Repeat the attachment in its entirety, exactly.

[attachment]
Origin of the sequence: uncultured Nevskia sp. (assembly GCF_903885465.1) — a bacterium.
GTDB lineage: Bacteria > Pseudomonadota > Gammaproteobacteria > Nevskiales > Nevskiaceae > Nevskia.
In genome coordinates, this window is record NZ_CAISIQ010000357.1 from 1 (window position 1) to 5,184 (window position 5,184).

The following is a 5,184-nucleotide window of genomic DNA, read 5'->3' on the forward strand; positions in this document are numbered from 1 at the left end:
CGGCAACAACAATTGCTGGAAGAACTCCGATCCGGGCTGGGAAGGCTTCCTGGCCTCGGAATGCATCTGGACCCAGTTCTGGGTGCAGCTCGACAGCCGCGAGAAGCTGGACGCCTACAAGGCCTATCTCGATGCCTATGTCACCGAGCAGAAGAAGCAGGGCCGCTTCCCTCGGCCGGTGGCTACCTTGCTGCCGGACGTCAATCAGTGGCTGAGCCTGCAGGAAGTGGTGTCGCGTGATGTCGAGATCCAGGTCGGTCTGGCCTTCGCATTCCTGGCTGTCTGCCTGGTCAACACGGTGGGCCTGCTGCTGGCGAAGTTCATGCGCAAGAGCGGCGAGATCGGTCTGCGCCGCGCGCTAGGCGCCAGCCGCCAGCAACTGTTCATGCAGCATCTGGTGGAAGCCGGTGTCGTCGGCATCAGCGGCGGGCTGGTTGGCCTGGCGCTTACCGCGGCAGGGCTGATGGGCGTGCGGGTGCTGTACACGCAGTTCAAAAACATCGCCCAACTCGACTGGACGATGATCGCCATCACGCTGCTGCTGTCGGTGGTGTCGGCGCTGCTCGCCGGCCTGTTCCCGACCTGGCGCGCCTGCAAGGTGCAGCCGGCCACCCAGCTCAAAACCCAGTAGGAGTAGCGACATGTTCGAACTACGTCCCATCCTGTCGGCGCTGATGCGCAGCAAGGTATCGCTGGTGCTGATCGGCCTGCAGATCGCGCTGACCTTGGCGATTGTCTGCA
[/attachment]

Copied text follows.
Origin of the sequence: uncultured Nevskia sp. (assembly GCF_903885465.1) — a bacterium.
GTDB lineage: Bacteria > Pseudomonadota > Gammaproteobacteria > Nevskiales > Nevskiaceae > Nevskia.
In genome coordinates, this window is record NZ_CAISIQ010000357.1 from 1 (window position 1) to 5,184 (window position 5,184).

The following is a 5,184-nucleotide window of genomic DNA, read 5'->3' on the forward strand; positions in this document are numbered from 1 at the left end:
CGGCAACAACAATTGCTGGAAGAACTCCGATCCGGGCTGGGAAGGCTTCCTGGCCTCGGAATGCATCTGGACCCAGTTCTGGGTGCAGCTCGACAGCCGCGAGAAGCTGGACGCCTACAAGGCCTATCTCGATGCCTATGTCACCGAGCAGAAGAAGCAGGGCCGCTTCCCTCGGCCGGTGGCTACCTTGCTGCCGGACGTCAATCAGTGGCTGAGCCTGCAGGAAGTGGTGTCGCGTGATGTCGAGATCCAGGTCGGTCTGGCCTTCGCATTCCTGGCTGTCTGCCTGGTCAACACGGTGGGCCTGCTGCTGGCGAAGTTCATGCGCAAGAGCGGCGAGATCGGTCTGCGCCGCGCGCTAGGCGCCAGCCGCCAGCAACTGTTCATGCAGCATCTGGTGGAAGCCGGTGTCGTCGGCATCAGCGGCGGGCTGGTTGGCCTGGCGCTTACCGCGGCAGGGCTGATGGGCGTGCGGGTGCTGTACACGCAGTTCAAAAACATCGCCCAACTCGACTGGACGATGATCGCCATCACGCTGCTGCTGTCGGTGGTGTCGGCGCTGCTCGCCGGCCTGTTCCCGACCTGGCGCGCCTGCAAGGTGCAGCCGGCCACCCAGCTCAAAACCCAGTAGGAGTAGCGACATGTTCGAACTACGTCCCATCCTGTCGGCGCTGATGCGCAGCAAGGTATCGCTGGTGCTGATCGGCCTGCAGATCGCGCTGACCTTGGCGATTGTCTGCA